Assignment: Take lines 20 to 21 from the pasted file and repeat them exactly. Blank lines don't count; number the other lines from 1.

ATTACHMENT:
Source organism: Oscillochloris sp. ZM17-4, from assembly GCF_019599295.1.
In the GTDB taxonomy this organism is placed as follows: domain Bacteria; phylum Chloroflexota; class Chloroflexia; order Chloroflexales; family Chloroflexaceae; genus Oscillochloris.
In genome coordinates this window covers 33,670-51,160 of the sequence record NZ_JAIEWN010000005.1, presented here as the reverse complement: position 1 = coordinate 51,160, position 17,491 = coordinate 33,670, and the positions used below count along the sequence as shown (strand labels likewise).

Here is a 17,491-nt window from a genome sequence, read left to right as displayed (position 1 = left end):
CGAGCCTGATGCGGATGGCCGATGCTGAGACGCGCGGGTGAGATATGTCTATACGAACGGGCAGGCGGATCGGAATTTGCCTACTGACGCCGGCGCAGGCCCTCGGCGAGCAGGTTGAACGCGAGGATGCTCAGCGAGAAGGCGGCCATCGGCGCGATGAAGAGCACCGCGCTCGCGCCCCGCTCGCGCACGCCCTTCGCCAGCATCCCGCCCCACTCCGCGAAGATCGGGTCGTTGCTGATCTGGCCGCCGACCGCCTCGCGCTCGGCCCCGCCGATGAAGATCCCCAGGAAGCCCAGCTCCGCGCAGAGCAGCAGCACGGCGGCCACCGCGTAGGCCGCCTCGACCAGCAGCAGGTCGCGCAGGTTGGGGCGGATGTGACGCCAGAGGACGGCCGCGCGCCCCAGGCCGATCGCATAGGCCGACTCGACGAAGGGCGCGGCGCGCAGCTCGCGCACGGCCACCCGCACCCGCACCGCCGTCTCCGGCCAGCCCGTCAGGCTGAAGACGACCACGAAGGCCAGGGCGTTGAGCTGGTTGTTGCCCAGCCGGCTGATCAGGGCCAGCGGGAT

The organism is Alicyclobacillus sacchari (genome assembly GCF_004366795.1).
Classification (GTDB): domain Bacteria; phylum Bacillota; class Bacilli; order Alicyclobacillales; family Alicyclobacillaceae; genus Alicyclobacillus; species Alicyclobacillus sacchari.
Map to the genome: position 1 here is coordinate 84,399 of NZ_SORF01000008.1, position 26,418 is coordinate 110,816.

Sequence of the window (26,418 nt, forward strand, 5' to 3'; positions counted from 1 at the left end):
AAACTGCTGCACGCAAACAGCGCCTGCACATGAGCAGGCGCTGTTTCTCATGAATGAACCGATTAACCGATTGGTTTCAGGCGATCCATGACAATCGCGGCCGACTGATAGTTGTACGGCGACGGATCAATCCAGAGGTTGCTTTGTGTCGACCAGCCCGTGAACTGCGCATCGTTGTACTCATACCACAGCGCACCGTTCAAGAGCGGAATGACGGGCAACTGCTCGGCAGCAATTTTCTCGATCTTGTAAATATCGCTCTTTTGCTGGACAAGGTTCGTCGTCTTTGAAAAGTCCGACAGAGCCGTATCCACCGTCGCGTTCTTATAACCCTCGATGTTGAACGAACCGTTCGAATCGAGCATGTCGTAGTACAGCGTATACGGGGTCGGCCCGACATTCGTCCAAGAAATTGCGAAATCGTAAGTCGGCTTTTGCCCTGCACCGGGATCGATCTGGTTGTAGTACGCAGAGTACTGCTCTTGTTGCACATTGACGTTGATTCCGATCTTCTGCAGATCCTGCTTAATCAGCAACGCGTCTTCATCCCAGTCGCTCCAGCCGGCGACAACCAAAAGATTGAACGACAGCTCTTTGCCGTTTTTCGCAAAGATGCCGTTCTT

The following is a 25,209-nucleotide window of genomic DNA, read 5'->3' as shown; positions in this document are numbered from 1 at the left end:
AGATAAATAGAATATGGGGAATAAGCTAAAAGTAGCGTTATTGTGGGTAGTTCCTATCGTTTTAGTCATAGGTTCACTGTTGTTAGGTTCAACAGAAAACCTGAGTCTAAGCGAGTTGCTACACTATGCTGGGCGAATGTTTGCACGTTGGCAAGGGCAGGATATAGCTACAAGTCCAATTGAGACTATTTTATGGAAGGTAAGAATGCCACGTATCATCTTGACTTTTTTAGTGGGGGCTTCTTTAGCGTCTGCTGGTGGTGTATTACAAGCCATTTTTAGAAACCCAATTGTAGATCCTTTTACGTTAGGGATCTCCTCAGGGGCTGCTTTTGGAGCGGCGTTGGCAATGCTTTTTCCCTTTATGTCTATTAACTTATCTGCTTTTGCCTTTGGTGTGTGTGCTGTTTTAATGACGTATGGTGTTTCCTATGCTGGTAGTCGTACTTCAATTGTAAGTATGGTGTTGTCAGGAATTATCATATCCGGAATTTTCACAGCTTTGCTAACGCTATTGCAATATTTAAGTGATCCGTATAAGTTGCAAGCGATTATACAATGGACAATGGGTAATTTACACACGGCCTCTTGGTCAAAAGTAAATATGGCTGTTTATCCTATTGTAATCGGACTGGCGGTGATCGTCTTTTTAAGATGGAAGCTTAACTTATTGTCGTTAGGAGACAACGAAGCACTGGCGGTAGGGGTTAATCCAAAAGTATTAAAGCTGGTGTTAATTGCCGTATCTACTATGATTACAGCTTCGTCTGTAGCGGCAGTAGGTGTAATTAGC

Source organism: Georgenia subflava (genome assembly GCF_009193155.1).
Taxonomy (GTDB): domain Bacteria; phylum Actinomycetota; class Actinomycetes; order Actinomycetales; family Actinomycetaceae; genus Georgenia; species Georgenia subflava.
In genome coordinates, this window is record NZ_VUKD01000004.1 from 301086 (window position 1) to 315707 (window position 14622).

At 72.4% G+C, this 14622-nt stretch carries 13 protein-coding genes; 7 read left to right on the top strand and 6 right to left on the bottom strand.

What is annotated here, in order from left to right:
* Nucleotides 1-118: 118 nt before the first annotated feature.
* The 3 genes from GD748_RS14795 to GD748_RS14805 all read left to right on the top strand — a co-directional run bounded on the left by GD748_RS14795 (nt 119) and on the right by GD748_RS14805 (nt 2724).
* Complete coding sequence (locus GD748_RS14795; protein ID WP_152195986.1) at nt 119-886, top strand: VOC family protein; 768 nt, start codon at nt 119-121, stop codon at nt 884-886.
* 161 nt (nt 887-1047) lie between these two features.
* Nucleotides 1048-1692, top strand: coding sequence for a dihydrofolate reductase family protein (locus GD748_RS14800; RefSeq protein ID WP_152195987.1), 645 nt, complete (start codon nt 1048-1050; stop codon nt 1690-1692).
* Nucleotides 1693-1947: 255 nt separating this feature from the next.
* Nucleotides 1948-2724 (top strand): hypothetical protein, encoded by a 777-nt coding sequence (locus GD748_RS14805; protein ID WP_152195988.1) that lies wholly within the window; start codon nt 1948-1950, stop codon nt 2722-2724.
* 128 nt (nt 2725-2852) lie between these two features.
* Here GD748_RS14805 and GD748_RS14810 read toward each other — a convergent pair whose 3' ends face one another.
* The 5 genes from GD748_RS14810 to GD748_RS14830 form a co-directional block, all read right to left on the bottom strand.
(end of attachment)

* Complete coding sequence (locus GD748_RS14795; protein ID WP_152195986.1) at nt 119-886, top strand: VOC family protein; 768 nt, start codon at nt 119-121, stop codon at nt 884-886.
* 161 nt (nt 887-1047) lie between these two features.